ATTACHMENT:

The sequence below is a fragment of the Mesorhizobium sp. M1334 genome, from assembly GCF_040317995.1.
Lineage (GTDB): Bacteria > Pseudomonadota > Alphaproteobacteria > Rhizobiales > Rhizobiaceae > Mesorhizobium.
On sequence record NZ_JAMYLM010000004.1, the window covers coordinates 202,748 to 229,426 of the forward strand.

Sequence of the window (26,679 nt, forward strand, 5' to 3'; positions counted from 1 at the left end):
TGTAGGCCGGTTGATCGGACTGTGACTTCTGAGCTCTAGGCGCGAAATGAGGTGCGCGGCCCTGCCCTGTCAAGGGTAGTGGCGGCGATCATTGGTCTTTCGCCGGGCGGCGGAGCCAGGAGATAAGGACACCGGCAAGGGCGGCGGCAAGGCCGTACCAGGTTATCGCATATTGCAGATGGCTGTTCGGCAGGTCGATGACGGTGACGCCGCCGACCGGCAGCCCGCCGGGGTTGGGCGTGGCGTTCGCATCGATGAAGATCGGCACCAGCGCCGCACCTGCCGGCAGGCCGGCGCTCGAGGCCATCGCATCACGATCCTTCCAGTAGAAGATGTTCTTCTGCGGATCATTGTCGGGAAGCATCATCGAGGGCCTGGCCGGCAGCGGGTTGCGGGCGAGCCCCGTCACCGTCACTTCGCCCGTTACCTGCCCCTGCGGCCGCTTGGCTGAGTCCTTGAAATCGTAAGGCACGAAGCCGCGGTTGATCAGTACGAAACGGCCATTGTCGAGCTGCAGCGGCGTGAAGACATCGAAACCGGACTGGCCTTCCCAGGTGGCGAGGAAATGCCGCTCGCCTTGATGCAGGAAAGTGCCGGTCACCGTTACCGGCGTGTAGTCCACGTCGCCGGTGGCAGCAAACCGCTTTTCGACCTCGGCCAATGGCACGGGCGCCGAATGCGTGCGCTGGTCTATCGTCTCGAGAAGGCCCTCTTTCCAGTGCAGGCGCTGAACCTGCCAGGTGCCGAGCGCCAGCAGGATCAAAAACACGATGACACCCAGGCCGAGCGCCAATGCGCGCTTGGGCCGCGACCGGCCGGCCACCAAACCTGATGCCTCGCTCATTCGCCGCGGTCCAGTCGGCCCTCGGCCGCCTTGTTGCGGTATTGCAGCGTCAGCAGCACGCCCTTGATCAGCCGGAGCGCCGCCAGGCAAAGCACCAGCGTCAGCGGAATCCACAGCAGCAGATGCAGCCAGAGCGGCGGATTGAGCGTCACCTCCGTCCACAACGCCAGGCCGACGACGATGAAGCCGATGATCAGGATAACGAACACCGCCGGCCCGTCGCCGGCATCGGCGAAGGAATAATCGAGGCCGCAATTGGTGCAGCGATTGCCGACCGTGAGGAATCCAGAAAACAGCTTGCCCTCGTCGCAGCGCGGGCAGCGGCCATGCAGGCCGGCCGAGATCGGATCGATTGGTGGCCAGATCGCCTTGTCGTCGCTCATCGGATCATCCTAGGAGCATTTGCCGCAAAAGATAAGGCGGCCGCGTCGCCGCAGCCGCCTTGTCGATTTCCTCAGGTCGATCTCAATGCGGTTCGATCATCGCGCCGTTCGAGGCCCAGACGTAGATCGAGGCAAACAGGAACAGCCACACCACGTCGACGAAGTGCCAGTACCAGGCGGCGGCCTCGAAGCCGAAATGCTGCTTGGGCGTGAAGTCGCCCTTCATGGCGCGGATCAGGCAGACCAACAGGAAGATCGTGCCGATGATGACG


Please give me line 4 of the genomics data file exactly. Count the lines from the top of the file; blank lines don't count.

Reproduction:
Sequence of the window (26,679 nt, forward strand, 5' to 3'; positions counted from 1 at the left end):